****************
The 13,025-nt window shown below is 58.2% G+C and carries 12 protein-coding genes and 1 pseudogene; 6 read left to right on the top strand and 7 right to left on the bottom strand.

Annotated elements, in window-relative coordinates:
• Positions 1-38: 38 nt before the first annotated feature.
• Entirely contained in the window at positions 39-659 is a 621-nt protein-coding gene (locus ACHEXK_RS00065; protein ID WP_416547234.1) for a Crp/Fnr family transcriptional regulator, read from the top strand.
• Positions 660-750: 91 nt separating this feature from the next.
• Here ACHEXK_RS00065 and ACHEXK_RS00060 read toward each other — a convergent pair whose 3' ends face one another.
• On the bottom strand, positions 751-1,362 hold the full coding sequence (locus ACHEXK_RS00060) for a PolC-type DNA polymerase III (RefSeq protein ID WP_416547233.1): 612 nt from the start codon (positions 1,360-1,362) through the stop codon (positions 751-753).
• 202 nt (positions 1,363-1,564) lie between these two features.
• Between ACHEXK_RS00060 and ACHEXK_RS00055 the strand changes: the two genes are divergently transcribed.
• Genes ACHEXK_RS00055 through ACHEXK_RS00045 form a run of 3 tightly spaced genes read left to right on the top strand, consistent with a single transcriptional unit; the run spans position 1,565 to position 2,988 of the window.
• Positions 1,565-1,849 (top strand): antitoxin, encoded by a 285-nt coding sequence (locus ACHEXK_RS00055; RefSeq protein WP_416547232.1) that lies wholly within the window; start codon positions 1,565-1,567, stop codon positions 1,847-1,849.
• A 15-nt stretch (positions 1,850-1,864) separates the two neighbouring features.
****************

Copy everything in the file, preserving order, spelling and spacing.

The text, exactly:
The 13,025-nt window shown below is 58.2% G+C and carries 12 protein-coding genes and 1 pseudogene; 6 read left to right on the top strand and 7 right to left on the bottom strand.

Annotated elements, in window-relative coordinates:
• Positions 1-38: 38 nt before the first annotated feature.
• Entirely contained in the window at positions 39-659 is a 621-nt protein-coding gene (locus ACHEXK_RS00065; protein ID WP_416547234.1) for a Crp/Fnr family transcriptional regulator, read from the top strand.
• Positions 660-750: 91 nt separating this feature from the next.
• Here ACHEXK_RS00065 and ACHEXK_RS00060 read toward each other — a convergent pair whose 3' ends face one another.
• On the bottom strand, positions 751-1,362 hold the full coding sequence (locus ACHEXK_RS00060) for a PolC-type DNA polymerase III (RefSeq protein ID WP_416547233.1): 612 nt from the start codon (positions 1,360-1,362) through the stop codon (positions 751-753).
• 202 nt (positions 1,363-1,564) lie between these two features.
• Between ACHEXK_RS00060 and ACHEXK_RS00055 the strand changes: the two genes are divergently transcribed.
• Genes ACHEXK_RS00055 through ACHEXK_RS00045 form a run of 3 tightly spaced genes read left to right on the top strand, consistent with a single transcriptional unit; the run spans position 1,565 to position 2,988 of the window.
• Positions 1,565-1,849 (top strand): antitoxin, encoded by a 285-nt coding sequence (locus ACHEXK_RS00055; RefSeq protein WP_416547232.1) that lies wholly within the window; start codon positions 1,565-1,567, stop codon positions 1,847-1,849.
• A 15-nt stretch (positions 1,850-1,864) separates the two neighbouring features.